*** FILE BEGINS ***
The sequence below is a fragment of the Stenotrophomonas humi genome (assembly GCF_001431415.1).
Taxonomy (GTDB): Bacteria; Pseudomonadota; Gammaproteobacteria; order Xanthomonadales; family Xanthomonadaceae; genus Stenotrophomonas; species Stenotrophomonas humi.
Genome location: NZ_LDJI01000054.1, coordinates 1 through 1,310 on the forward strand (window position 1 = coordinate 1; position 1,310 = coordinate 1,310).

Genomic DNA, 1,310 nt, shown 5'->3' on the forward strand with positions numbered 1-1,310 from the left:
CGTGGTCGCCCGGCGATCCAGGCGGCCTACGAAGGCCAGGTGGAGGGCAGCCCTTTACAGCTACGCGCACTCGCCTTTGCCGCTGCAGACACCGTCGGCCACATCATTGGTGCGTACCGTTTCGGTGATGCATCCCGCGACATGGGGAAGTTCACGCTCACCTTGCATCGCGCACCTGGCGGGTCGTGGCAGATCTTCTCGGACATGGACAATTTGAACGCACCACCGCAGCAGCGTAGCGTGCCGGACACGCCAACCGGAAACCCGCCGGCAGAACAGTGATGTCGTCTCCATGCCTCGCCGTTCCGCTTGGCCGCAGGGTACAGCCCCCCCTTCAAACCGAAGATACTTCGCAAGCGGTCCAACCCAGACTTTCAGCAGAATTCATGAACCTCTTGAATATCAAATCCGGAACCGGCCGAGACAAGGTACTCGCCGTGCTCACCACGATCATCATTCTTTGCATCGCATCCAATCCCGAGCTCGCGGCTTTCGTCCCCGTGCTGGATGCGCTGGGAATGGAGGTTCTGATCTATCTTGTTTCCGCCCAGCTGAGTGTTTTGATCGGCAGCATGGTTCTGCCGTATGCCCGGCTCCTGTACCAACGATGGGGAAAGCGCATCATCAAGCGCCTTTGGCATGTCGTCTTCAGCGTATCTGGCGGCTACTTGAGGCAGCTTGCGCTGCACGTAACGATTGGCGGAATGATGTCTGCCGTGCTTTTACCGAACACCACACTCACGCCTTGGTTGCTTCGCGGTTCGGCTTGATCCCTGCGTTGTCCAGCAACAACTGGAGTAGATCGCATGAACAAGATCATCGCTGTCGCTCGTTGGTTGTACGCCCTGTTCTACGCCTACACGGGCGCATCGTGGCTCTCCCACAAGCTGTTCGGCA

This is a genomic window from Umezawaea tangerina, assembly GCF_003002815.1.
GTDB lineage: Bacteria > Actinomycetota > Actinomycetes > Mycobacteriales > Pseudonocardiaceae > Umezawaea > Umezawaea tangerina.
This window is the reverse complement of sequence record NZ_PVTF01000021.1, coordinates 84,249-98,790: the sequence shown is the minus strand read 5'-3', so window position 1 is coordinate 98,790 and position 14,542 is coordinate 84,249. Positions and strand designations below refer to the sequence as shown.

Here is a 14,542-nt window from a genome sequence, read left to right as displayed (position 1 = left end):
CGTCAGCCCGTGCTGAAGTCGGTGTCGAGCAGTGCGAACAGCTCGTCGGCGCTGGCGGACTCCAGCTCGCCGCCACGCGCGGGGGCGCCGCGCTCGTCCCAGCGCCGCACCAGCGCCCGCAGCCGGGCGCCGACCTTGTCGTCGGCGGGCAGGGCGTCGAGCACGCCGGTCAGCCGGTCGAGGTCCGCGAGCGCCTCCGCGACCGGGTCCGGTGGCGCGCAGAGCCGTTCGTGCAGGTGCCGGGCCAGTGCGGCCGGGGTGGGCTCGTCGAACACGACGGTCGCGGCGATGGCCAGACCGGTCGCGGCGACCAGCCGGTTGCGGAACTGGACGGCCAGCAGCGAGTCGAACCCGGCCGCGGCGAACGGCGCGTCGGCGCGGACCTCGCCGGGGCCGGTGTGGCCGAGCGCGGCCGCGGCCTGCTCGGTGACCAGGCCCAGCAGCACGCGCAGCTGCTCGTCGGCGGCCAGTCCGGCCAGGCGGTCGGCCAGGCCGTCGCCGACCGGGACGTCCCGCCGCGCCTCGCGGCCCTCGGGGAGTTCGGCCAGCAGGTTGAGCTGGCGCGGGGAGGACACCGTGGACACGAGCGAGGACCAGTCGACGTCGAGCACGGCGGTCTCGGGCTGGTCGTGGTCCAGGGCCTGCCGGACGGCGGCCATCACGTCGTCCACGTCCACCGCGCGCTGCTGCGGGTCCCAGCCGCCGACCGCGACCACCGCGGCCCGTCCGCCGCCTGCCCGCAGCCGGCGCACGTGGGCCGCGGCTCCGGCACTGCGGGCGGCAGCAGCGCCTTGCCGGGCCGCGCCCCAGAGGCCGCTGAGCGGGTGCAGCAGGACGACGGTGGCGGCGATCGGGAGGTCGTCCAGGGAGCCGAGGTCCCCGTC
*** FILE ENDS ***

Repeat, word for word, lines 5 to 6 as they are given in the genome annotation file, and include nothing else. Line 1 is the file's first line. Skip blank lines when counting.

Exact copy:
CGTGGTCGCCCGGCGATCCAGGCGGCCTACGAAGGCCAGGTGGAGGGCAGCCCTTTACAGCTACGCGCACTCGCCTTTGCCGCTGCAGACACCGTCGGCCACATCATTGGTGCGTACCGTTTCGGTGATGCATCCCGCGACATGGGGAAGTTCACGCTCACCTTGCATCGCGCACCTGGCGGGTCGTGGCAGATCTTCTCGGACATGGACAATTTGAACGCACCACCGCAGCAGCGTAGCGTGCCGGACACGCCAACCGGAAACCCGCCGGCAGAACAGTGATGTCGTCTCCATGCCTCGCCGTTCCGCTTGGCCGCAGGGTACAGCCCCCCCTTCAAACCGAAGATACTTCGCAAGCGGTCCAACCCAGACTTTCAGCAGAATTCATGAACCTCTTGAATATCAAATCCGGAACCGGCCGAGACAAGGTACTCGCCGTGCTCACCACGATCATCATTCTTTGCATCGCATCCAATCCCGAGCTCGCGGCTTTCGTCCCCGTGCTGGATGCGCTGGGAATGGAGGTTCTGATCTATCTTGTTTCCGCCCAGCTGAGTGTTTTGATCGGCAGCATGGTTCTGCCGTATGCCCGGCTCCTGTACCAACGATGGGGAAAGCGCATCATCAAGCGCCTTTGGCATGTCGTCTTCAGCGTATCTGGCGGCTACTTGAGGCAGCTTGCGCTGCACGTAACGATTGGCGGAATGATGTCTGCCGTGCTTTTACCGAACACCACACTCACGCCTTGGTTGCTTCGCGGTTCGGCTTGATCCCTGCGTTGTCCAGCAACAACTGGAGTAGATCGCATGAACAAGATCATCGCTGTCGCTCGTTGGTTGTACGCCCTGTTCTACGCCTACACGGGCGCATCGTGGCTCTCCCACAAGCTGTTCGGCA

This is a genomic window from Umezawaea tangerina, assembly GCF_003002815.1.